The yen dropped against its major counterparts in the European session on Thursday, as the Bank of Japan Summary of Opinions from the January meeting showed that the central bank is determined to maintain its current monetary policy, including the conduct of yield curve control.
The modification of the conduct of yield curve control decided at the previous meeting is a measure that is aimed solely at making monetary easing more sustainable through improvement in the functioning of financial markets, the summary showed.
“The Bank should continue to communicate to the public that, at the previous MPM, it maintained its accommodative monetary policy stance by deciding to increase the amount of JGB purchases while expanding the range of 10-year JGB yield fluctuations from the target level.”
Data from the Bank of Japan showed that Japan producer prices climbed 1.5 percent on year in December – shy of expectations for an increase of 1.6 percent and slowing from 1.7 percent in November.
On a monthly basis, producer prices rose 0.1 percent, easing from 0.2 percent in the previous month.
The yen fell to 141.75 against the euro and 129.99 against the greenback, off its early high of 140.87 and a multi-day high of 129.02, respectively. The yen is poised to challenge support around 143.5 against the euro and 134.00 against the greenback.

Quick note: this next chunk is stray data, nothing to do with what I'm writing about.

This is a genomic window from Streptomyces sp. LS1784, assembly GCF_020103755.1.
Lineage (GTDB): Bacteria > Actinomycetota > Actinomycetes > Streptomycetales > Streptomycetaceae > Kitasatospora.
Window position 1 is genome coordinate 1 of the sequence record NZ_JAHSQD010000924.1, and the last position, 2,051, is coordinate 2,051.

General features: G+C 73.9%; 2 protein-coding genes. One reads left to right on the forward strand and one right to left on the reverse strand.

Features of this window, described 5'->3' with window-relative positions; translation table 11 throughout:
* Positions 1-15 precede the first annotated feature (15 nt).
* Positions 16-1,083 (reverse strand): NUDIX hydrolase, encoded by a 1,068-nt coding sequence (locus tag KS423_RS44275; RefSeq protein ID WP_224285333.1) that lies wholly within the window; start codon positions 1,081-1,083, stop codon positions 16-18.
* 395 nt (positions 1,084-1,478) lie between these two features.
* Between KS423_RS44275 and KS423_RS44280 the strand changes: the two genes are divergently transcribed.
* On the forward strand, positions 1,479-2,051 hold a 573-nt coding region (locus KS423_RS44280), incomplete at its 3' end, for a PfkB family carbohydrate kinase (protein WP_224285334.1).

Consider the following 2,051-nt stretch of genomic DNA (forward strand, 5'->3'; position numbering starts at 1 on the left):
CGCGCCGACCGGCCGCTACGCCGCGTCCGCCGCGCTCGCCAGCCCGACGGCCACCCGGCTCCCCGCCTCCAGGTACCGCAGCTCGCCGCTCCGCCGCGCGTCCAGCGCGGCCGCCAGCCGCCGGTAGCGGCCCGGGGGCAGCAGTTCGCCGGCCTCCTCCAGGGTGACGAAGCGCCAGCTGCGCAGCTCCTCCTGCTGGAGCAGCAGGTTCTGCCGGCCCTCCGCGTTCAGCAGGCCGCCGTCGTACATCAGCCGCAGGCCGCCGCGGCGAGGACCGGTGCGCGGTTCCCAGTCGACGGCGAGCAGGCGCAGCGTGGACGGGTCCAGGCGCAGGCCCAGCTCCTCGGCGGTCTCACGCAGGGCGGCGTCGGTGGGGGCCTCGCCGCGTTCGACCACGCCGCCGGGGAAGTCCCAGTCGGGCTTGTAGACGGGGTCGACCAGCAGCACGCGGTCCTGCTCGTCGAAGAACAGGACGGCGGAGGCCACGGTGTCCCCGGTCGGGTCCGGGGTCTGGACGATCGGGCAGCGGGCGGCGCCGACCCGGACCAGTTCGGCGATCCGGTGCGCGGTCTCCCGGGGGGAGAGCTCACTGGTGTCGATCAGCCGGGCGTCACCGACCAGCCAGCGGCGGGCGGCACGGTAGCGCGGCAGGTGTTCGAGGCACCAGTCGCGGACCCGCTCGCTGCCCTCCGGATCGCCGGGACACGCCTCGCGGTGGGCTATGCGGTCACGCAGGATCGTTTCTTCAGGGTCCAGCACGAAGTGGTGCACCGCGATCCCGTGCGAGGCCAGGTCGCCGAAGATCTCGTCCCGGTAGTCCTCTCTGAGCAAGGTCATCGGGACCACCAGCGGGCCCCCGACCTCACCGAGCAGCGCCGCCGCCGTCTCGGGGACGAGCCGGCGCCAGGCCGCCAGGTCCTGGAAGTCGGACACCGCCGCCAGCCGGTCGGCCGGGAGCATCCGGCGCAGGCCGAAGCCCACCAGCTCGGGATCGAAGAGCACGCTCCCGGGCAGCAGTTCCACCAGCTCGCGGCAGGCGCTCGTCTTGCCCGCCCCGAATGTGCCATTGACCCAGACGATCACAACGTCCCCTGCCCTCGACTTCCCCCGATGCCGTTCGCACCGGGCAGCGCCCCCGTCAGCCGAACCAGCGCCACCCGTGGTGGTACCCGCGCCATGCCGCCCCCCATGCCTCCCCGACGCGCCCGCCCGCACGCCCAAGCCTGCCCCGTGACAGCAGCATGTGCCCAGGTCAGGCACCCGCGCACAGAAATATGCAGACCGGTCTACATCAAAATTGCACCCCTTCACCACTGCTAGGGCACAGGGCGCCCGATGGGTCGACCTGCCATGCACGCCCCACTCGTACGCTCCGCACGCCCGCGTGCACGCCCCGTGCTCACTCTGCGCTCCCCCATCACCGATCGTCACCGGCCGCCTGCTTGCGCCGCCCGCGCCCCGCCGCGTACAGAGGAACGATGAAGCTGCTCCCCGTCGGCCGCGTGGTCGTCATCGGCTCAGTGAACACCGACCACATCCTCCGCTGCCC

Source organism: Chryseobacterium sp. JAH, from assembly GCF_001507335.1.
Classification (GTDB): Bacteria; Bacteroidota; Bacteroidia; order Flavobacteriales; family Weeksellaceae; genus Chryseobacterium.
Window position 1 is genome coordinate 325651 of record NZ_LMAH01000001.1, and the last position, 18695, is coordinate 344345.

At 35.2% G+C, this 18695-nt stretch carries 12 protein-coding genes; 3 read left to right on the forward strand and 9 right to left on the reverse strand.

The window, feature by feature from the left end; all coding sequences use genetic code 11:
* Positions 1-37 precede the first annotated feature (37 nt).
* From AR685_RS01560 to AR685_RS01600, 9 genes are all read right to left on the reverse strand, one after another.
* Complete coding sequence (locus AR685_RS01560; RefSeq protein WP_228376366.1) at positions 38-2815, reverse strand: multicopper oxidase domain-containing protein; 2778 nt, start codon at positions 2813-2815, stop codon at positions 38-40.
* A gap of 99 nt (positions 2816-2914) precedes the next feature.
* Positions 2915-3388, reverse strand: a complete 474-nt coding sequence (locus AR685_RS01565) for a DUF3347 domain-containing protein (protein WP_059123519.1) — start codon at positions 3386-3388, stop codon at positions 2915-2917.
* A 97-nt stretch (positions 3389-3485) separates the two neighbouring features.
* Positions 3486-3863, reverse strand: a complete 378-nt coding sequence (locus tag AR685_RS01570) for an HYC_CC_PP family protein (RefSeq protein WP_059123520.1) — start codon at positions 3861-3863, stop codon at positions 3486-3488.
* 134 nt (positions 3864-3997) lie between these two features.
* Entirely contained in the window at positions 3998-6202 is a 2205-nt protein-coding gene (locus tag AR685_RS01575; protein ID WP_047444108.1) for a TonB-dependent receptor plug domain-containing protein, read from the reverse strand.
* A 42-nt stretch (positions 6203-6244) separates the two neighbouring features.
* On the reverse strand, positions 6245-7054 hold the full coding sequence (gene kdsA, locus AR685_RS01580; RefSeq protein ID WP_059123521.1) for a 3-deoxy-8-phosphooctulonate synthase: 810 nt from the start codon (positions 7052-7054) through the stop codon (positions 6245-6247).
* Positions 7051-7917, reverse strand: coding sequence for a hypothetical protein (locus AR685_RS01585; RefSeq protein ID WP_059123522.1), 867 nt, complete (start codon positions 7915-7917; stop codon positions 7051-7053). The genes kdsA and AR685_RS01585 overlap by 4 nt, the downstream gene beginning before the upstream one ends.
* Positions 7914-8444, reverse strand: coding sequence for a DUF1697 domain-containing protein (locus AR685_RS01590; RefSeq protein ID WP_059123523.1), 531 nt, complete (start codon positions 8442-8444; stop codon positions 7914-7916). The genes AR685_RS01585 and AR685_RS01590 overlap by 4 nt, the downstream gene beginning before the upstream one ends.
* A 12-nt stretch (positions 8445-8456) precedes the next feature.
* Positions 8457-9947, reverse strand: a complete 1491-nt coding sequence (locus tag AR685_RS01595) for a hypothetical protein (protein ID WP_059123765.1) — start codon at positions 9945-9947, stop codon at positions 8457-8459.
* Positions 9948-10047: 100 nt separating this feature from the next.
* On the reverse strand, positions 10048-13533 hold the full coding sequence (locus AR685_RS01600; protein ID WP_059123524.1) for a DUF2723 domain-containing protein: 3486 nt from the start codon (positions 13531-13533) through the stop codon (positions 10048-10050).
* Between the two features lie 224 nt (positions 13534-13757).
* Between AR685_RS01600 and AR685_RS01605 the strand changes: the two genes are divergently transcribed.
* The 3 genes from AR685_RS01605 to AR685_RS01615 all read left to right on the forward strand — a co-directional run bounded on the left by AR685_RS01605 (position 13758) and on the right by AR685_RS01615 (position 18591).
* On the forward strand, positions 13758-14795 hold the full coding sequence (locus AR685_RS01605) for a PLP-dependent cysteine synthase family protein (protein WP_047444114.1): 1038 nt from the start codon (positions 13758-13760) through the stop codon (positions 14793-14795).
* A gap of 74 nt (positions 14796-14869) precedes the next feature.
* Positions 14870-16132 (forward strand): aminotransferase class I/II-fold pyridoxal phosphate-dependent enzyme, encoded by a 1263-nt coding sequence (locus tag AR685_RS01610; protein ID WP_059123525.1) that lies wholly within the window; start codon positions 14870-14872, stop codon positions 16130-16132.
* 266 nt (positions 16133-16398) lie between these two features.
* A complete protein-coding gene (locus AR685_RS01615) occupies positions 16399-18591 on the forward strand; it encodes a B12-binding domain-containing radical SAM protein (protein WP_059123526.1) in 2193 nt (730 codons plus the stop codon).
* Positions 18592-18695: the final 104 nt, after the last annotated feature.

The yen edged down to 84.32 against the kiwi, 92.43 against the aussie and 97.03 against the loonie, reversing from its early highs of 83.58 and 91.64 and a multi-day high of 96.29, respectively. The currency may challenge support around 86.00 against the kiwi, 96.00 against the aussie and 99.00 against the loonie, if it weakens further.
The yen dropped to 2-day lows of 161.20 against the pound and 141.52 against the franc, from its early highs of 160.00 and 140.63, respectively. The next possible support for the yen is seen around 165.00 against the pound and 144.00 against the franc.
Looking ahead, Canada wholesale sales for December, U.S. GDP data for the fourth quarter, weekly jobless claims for the week ended January 21 and new home sales, durable goods orders, wholesale inventories and advance goods trade balance, all for December, are due in the New York session.